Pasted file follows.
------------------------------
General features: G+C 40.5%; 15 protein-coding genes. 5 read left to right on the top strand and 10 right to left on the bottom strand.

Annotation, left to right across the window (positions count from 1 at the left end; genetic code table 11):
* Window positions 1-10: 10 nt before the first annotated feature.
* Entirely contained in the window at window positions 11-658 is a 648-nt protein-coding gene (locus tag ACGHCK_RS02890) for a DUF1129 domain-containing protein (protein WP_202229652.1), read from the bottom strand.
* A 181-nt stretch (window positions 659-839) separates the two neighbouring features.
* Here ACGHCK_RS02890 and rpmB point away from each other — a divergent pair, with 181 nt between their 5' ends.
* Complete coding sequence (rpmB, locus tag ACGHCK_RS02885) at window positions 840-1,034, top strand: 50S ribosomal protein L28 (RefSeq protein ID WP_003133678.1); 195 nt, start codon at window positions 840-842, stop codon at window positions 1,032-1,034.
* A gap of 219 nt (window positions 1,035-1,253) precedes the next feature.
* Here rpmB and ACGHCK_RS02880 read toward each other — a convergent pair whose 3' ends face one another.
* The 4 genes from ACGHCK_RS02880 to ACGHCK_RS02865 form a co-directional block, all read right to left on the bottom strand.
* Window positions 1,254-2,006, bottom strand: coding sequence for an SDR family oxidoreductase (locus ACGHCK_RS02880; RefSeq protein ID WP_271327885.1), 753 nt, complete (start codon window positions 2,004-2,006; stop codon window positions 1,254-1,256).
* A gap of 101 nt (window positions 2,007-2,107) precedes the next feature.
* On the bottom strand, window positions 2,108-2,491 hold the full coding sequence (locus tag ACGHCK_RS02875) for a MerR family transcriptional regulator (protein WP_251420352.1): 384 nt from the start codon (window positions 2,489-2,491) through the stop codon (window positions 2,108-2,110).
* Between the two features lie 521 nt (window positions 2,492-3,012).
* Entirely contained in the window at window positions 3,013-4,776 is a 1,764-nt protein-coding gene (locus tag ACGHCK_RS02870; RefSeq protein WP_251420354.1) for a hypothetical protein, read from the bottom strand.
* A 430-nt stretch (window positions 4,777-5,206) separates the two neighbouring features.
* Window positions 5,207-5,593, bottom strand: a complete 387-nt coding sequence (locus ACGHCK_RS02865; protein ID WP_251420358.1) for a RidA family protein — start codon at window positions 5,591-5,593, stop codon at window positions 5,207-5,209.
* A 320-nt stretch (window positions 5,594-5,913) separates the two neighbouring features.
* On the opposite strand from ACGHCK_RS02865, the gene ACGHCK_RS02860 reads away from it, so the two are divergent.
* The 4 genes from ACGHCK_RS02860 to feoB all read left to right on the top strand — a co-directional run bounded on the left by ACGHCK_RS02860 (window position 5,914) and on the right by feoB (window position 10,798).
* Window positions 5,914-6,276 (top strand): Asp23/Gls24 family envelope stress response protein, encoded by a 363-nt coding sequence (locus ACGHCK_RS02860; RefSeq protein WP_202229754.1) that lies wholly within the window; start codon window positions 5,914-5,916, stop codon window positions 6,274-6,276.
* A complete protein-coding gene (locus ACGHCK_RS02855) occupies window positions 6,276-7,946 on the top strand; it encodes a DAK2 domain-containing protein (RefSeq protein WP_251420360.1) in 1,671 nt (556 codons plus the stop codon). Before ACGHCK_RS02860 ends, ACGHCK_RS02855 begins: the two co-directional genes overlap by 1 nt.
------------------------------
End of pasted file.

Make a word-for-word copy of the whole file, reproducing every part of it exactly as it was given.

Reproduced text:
General features: G+C 40.5%; 15 protein-coding genes. 5 read left to right on the top strand and 10 right to left on the bottom strand.

Annotation, left to right across the window (positions count from 1 at the left end; genetic code table 11):
* Window positions 1-10: 10 nt before the first annotated feature.
* Entirely contained in the window at window positions 11-658 is a 648-nt protein-coding gene (locus tag ACGHCK_RS02890) for a DUF1129 domain-containing protein (protein WP_202229652.1), read from the bottom strand.
* A 181-nt stretch (window positions 659-839) separates the two neighbouring features.
* Here ACGHCK_RS02890 and rpmB point away from each other — a divergent pair, with 181 nt between their 5' ends.
* Complete coding sequence (rpmB, locus tag ACGHCK_RS02885) at window positions 840-1,034, top strand: 50S ribosomal protein L28 (RefSeq protein ID WP_003133678.1); 195 nt, start codon at window positions 840-842, stop codon at window positions 1,032-1,034.
* A gap of 219 nt (window positions 1,035-1,253) precedes the next feature.
* Here rpmB and ACGHCK_RS02880 read toward each other — a convergent pair whose 3' ends face one another.
* The 4 genes from ACGHCK_RS02880 to ACGHCK_RS02865 form a co-directional block, all read right to left on the bottom strand.
* Window positions 1,254-2,006, bottom strand: coding sequence for an SDR family oxidoreductase (locus ACGHCK_RS02880; RefSeq protein ID WP_271327885.1), 753 nt, complete (start codon window positions 2,004-2,006; stop codon window positions 1,254-1,256).
* A gap of 101 nt (window positions 2,007-2,107) precedes the next feature.
* On the bottom strand, window positions 2,108-2,491 hold the full coding sequence (locus tag ACGHCK_RS02875) for a MerR family transcriptional regulator (protein WP_251420352.1): 384 nt from the start codon (window positions 2,489-2,491) through the stop codon (window positions 2,108-2,110).
* Between the two features lie 521 nt (window positions 2,492-3,012).
* Entirely contained in the window at window positions 3,013-4,776 is a 1,764-nt protein-coding gene (locus tag ACGHCK_RS02870; RefSeq protein WP_251420354.1) for a hypothetical protein, read from the bottom strand.
* A 430-nt stretch (window positions 4,777-5,206) separates the two neighbouring features.
* Window positions 5,207-5,593, bottom strand: a complete 387-nt coding sequence (locus ACGHCK_RS02865; protein ID WP_251420358.1) for a RidA family protein — start codon at window positions 5,591-5,593, stop codon at window positions 5,207-5,209.
* A 320-nt stretch (window positions 5,594-5,913) separates the two neighbouring features.
* On the opposite strand from ACGHCK_RS02865, the gene ACGHCK_RS02860 reads away from it, so the two are divergent.
* The 4 genes from ACGHCK_RS02860 to feoB all read left to right on the top strand — a co-directional run bounded on the left by ACGHCK_RS02860 (window position 5,914) and on the right by feoB (window position 10,798).
* Window positions 5,914-6,276 (top strand): Asp23/Gls24 family envelope stress response protein, encoded by a 363-nt coding sequence (locus ACGHCK_RS02860; RefSeq protein WP_202229754.1) that lies wholly within the window; start codon window positions 5,914-5,916, stop codon window positions 6,274-6,276.
* A complete protein-coding gene (locus ACGHCK_RS02855) occupies window positions 6,276-7,946 on the top strand; it encodes a DAK2 domain-containing protein (RefSeq protein WP_251420360.1) in 1,671 nt (556 codons plus the stop codon). Before ACGHCK_RS02860 ends, ACGHCK_RS02855 begins: the two co-directional genes overlap by 1 nt.